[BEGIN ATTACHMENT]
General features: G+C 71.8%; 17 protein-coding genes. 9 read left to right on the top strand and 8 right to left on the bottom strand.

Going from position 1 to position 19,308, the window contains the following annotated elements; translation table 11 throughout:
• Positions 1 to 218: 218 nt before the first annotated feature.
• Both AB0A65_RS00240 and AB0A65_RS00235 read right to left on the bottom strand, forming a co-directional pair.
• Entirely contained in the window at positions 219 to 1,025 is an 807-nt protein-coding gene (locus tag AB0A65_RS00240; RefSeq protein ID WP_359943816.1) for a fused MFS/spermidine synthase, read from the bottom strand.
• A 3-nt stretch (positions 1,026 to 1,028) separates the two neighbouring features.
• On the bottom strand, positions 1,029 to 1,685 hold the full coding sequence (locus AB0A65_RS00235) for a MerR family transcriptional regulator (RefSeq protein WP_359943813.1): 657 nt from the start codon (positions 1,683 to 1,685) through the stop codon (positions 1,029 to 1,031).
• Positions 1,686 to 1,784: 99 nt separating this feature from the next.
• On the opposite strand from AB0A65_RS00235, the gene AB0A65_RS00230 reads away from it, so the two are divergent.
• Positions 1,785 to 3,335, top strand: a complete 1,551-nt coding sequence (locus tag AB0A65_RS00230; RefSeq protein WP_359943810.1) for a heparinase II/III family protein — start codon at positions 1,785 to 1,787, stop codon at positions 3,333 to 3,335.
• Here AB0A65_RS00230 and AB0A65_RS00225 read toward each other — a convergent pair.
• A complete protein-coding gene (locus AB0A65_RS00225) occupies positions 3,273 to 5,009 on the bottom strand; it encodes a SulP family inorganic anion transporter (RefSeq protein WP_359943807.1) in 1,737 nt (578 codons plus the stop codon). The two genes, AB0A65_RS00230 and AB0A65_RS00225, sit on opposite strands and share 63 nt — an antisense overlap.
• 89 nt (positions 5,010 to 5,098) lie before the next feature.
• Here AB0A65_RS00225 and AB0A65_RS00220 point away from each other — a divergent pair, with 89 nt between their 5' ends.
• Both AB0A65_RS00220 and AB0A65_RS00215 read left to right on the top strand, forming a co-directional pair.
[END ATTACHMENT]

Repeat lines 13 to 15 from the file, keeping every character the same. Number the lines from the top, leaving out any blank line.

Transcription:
• 89 nt (positions 5,010 to 5,098) lie before the next feature.
• Here AB0A65_RS00225 and AB0A65_RS00220 point away from each other — a divergent pair, with 89 nt between their 5' ends.
• Both AB0A65_RS00220 and AB0A65_RS00215 read left to right on the top strand, forming a co-directional pair.